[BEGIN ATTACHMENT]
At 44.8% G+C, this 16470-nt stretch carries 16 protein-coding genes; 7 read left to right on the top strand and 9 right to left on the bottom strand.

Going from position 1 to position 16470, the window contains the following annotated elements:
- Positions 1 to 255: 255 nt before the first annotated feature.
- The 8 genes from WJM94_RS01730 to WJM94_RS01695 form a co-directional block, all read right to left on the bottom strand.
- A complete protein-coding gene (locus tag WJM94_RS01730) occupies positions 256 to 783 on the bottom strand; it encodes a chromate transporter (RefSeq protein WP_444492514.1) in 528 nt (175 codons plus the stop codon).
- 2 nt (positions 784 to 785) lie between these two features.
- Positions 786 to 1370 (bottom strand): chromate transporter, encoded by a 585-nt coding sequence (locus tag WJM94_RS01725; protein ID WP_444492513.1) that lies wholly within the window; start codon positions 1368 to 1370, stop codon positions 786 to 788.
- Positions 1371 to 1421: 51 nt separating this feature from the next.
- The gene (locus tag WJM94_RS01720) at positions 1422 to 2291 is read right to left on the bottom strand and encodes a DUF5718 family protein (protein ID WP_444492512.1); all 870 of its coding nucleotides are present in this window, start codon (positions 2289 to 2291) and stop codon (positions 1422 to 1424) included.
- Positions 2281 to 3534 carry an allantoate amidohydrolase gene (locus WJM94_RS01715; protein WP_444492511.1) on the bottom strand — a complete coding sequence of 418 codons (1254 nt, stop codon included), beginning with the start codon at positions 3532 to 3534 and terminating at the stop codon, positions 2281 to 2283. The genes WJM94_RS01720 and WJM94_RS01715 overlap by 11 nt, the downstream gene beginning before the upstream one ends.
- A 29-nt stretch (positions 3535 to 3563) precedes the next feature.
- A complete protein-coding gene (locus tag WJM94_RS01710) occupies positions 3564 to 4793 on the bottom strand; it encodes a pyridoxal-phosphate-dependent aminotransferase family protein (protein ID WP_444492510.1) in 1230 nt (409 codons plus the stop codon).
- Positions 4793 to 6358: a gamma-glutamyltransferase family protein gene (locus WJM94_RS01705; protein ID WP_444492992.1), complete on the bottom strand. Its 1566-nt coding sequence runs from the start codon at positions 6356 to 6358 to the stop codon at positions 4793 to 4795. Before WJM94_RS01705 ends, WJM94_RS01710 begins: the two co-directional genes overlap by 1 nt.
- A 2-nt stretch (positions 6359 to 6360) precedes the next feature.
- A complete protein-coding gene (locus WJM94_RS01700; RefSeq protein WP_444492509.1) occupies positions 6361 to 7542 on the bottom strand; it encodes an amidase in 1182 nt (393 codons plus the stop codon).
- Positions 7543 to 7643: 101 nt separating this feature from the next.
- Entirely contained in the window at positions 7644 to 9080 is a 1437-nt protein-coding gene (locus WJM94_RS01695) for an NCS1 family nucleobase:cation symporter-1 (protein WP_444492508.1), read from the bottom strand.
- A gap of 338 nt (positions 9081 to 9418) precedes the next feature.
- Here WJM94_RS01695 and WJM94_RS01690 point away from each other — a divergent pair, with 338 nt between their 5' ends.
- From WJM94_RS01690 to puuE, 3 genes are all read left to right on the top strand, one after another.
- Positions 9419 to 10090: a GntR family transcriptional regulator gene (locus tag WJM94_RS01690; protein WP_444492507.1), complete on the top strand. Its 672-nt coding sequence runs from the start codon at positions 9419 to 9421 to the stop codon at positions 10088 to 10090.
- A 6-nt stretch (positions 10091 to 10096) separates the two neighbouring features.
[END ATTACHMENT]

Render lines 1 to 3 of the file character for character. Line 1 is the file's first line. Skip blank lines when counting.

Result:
At 44.8% G+C, this 16470-nt stretch carries 16 protein-coding genes; 7 read left to right on the top strand and 9 right to left on the bottom strand.

Going from position 1 to position 16470, the window contains the following annotated elements:
- Positions 1 to 255: 255 nt before the first annotated feature.